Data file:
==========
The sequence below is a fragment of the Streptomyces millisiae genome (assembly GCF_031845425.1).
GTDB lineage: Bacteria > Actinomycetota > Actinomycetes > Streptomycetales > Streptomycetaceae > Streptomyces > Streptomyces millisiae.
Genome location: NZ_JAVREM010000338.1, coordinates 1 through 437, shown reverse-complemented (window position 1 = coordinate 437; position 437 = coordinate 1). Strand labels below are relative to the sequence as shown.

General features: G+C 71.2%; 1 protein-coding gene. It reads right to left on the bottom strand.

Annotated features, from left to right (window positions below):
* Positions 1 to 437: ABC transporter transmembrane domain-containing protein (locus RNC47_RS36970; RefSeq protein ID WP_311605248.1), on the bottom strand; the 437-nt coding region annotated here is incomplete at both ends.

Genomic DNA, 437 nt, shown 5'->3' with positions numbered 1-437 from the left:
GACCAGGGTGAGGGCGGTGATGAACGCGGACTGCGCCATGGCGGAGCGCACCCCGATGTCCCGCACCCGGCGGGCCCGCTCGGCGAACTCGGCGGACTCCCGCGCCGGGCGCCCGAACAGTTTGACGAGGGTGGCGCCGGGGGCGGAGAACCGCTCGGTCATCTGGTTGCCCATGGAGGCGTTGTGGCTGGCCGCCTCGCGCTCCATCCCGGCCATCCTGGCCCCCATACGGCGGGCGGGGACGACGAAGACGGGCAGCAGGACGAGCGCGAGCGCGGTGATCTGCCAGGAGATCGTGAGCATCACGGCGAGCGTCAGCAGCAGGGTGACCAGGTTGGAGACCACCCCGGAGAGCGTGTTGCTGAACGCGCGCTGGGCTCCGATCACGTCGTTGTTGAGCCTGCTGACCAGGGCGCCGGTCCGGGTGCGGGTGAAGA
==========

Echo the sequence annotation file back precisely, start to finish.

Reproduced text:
The sequence below is a fragment of the Streptomyces millisiae genome (assembly GCF_031845425.1).
GTDB lineage: Bacteria > Actinomycetota > Actinomycetes > Streptomycetales > Streptomycetaceae > Streptomyces > Streptomyces millisiae.
Genome location: NZ_JAVREM010000338.1, coordinates 1 through 437, shown reverse-complemented (window position 1 = coordinate 437; position 437 = coordinate 1). Strand labels below are relative to the sequence as shown.

General features: G+C 71.2%; 1 protein-coding gene. It reads right to left on the bottom strand.

Annotated features, from left to right (window positions below):
* Positions 1 to 437: ABC transporter transmembrane domain-containing protein (locus RNC47_RS36970; RefSeq protein ID WP_311605248.1), on the bottom strand; the 437-nt coding region annotated here is incomplete at both ends.

Genomic DNA, 437 nt, shown 5'->3' with positions numbered 1-437 from the left:
GACCAGGGTGAGGGCGGTGATGAACGCGGACTGCGCCATGGCGGAGCGCACCCCGATGTCCCGCACCCGGCGGGCCCGCTCGGCGAACTCGGCGGACTCCCGCGCCGGGCGCCCGAACAGTTTGACGAGGGTGGCGCCGGGGGCGGAGAACCGCTCGGTCATCTGGTTGCCCATGGAGGCGTTGTGGCTGGCCGCCTCGCGCTCCATCCCGGCCATCCTGGCCCCCATACGGCGGGCGGGGACGACGAAGACGGGCAGCAGGACGAGCGCGAGCGCGGTGATCTGCCAGGAGATCGTGAGCATCACGGCGAGCGTCAGCAGCAGGGTGACCAGGTTGGAGACCACCCCGGAGAGCGTGTTGCTGAACGCGCGCTGGGCTCCGATCACGTCGTTGTTGAGCCTGCTGACCAGGGCGCCGGTCCGGGTGCGGGTGAAGA